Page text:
Hospitals should require patients to give explicit informed consent before physicians are authorized to discuss life-and-death matters with them offsite via technology

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When Patterson got to the hospital, there was a security guard blocking the door. The facility was on lockdown after receiving several victims from Marjory Stoneman Douglas High School. Earlier that day, a gunman had opened fire at the school — killing 17 people and injuring another 17

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Why taking care in discharging a patient matters

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Racial disparities in health outcomes are complicated, but this is one place to start. (Featuring our Mary Catherine Beach)

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We have seen a rush for human remains before. More than a century ago, anthropologists were eager to assemble collections of skeletons. They were building a science of humanity and needed samples of skulls and bones to determine evolutionary history and define the characteristics of human races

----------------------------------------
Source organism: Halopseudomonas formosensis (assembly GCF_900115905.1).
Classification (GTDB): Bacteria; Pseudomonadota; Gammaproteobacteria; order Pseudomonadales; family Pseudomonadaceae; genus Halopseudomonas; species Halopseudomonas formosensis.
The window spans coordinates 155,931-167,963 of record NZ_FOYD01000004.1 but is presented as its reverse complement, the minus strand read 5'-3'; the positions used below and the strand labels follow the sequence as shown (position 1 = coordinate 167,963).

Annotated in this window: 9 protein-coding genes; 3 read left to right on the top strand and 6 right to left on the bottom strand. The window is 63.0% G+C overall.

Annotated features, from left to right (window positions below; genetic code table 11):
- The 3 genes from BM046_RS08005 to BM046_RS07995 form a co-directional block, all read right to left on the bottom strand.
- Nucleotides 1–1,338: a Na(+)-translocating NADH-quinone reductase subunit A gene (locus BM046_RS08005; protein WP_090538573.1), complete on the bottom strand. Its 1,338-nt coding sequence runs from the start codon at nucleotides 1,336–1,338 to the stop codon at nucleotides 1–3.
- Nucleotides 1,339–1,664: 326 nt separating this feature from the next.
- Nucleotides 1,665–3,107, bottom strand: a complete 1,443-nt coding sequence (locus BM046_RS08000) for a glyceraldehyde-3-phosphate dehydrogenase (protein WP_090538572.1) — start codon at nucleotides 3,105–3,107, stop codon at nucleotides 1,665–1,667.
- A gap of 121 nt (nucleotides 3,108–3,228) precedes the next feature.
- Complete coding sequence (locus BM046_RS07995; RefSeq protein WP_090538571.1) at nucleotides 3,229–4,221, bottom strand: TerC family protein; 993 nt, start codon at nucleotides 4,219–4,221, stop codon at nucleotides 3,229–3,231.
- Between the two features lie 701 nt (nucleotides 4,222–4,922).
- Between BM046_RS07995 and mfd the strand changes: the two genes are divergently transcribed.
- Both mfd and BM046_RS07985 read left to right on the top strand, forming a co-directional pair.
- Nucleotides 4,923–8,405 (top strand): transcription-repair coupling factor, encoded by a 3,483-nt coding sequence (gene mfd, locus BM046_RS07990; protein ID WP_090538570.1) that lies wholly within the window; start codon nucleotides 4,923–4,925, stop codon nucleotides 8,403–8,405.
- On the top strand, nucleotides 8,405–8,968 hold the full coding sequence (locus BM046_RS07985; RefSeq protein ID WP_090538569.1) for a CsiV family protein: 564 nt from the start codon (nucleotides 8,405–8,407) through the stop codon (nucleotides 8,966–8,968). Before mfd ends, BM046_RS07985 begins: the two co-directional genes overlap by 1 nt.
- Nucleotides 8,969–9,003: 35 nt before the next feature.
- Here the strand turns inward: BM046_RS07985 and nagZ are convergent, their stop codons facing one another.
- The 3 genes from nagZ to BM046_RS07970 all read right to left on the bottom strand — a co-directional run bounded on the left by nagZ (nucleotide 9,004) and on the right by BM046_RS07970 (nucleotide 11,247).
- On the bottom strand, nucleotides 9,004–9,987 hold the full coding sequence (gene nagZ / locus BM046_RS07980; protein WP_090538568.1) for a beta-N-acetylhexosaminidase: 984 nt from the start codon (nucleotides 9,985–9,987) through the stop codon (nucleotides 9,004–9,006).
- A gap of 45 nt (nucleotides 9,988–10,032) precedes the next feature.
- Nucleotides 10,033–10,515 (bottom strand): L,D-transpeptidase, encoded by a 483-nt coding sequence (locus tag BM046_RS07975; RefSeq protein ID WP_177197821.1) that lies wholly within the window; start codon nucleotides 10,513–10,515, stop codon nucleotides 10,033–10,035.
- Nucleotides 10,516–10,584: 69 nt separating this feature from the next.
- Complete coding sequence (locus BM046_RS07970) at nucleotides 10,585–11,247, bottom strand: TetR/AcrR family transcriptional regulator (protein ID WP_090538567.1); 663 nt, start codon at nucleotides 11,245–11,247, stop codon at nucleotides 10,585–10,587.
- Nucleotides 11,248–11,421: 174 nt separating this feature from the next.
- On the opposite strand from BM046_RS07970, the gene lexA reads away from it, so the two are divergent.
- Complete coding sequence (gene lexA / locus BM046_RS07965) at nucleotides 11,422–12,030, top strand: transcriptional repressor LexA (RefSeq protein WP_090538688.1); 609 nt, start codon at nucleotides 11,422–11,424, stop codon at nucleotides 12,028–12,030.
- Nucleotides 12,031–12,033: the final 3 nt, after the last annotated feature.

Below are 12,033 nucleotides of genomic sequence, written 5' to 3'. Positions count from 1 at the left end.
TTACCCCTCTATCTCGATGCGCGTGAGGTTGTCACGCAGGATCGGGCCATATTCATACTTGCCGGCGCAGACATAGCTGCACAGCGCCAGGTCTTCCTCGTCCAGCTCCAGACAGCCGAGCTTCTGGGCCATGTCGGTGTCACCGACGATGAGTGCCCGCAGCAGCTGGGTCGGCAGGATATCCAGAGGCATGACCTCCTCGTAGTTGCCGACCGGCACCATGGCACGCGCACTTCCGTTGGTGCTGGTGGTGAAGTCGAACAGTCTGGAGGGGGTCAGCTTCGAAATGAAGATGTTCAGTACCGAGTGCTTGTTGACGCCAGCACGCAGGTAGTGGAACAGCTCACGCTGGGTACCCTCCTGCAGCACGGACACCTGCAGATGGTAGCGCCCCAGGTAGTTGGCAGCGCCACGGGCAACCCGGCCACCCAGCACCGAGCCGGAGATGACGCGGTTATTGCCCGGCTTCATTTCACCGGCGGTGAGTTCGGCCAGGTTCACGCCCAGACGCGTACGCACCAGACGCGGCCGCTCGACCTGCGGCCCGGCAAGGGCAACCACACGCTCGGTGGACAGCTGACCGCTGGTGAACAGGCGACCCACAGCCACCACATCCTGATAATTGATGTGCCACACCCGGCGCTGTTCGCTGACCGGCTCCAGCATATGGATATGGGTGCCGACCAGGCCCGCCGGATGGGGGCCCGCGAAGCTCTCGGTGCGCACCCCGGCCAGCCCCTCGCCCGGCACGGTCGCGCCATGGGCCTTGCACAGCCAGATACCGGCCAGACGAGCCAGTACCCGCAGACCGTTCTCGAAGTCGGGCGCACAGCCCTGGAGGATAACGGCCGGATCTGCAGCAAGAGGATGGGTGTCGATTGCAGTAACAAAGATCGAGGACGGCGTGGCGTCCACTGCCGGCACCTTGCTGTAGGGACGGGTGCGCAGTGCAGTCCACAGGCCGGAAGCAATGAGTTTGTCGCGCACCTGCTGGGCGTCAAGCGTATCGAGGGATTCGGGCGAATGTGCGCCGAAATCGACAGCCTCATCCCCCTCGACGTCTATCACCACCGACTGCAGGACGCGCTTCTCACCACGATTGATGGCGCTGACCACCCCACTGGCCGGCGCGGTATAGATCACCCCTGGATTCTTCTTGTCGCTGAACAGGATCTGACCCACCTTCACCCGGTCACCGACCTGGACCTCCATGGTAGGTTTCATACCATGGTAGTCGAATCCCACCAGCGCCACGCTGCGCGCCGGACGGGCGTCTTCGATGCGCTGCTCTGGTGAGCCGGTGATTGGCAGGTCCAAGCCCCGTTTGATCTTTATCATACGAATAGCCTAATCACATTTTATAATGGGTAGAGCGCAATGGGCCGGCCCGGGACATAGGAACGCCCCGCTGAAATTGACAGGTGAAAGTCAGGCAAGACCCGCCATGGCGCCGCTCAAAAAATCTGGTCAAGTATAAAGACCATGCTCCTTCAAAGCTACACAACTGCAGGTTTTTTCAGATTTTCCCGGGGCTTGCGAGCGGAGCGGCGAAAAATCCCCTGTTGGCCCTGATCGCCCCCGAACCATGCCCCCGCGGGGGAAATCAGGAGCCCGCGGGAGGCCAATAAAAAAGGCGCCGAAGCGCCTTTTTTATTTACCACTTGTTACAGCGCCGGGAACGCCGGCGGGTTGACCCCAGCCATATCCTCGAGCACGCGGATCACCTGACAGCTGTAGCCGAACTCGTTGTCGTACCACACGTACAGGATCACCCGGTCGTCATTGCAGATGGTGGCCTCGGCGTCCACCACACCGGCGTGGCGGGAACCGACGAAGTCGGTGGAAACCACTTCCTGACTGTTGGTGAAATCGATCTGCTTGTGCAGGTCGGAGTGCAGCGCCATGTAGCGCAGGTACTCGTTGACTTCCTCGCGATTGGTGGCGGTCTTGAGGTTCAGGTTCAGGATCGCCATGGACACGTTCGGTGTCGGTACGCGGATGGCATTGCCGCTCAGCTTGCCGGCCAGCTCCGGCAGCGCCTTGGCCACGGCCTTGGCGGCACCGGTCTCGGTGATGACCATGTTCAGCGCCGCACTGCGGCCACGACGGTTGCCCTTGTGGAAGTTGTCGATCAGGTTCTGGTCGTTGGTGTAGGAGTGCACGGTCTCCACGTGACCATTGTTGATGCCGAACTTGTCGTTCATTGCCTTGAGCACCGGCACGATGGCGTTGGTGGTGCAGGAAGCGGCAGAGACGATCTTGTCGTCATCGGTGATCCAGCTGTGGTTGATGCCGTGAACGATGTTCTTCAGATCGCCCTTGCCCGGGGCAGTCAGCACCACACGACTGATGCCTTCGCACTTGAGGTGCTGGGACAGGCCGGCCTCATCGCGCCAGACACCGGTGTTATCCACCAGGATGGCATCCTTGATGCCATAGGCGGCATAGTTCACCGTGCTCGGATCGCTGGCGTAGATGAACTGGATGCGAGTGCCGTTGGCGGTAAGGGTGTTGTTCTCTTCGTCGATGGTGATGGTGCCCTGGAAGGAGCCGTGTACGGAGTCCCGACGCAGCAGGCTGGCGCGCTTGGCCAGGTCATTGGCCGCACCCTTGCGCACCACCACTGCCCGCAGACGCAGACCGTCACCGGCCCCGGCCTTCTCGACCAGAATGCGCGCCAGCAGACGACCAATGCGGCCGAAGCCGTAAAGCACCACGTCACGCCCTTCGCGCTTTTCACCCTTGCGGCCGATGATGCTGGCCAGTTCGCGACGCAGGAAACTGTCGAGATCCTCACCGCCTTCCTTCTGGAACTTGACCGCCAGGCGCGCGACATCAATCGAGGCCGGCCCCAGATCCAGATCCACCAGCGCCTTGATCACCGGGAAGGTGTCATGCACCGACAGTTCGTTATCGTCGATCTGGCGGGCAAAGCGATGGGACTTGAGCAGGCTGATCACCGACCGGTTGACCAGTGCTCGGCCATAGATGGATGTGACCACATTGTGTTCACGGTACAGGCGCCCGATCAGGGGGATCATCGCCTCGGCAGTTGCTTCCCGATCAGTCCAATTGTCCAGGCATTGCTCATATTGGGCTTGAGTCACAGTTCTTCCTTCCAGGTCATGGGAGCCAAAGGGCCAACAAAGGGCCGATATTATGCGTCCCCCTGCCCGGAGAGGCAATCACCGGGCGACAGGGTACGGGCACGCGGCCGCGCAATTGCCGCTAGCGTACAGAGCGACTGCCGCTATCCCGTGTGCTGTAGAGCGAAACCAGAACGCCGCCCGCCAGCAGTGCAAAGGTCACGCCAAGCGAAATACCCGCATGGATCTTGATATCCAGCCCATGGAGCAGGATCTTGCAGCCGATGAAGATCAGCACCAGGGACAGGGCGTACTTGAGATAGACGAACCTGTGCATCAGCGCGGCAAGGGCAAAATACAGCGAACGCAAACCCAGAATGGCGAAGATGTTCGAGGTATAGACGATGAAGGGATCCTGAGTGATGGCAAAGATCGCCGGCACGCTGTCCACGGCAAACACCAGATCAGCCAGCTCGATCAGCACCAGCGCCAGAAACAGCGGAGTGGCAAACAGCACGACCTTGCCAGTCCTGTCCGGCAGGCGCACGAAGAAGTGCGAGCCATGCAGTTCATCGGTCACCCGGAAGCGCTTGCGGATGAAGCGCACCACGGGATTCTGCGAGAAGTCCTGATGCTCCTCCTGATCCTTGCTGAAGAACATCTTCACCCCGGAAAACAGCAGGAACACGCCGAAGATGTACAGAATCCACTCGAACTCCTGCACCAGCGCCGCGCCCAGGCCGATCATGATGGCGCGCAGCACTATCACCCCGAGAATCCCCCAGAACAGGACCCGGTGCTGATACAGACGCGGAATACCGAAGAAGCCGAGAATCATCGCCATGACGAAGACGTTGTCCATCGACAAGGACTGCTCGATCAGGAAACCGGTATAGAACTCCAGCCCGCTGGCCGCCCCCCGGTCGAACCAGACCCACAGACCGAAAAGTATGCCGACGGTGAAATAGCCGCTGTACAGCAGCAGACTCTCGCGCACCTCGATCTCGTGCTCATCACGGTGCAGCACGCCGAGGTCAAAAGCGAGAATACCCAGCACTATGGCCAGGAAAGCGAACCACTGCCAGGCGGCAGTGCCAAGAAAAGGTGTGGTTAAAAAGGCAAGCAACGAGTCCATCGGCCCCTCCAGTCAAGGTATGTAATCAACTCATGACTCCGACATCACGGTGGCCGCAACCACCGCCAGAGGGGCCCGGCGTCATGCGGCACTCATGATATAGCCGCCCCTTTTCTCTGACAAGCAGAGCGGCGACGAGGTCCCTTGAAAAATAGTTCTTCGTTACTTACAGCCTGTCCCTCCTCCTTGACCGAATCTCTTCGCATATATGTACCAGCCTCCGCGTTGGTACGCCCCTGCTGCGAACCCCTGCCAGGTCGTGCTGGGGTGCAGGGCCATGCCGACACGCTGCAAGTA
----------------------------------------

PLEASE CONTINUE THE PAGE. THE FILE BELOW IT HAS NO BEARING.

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The searing abdominal pain came on suddenly while Dr. Rana Awdish was having dinner with a friend. Soon she was lying in the back seat of the car racing to Henry Ford Hospital in Detroit, where Awdish was completing a fellowship in critical care

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In a continuing study of negative experiences during awake procedures, a patient informed University of Chicago researchers, “The surgeon told me he was going to get a sharper knife, and started laughing.” As a heads-up to staff members, some hospitals now post warning signs on the O.R. door: PATIENT AWAKE

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Should the Irish Giant be allowed to rest in peace? That’s the question swirling around the bones of Charles Byrne, a literal giant who was an 18th century celebrity. His skeleton is on public display today at a London museum. In this case, Byrne was very clear about what he wanted, Kahn says. “It wasn’t to display him in a museum. And I wonder what the value of continuing to display his skeleton actually is. Is there more to be learned?”

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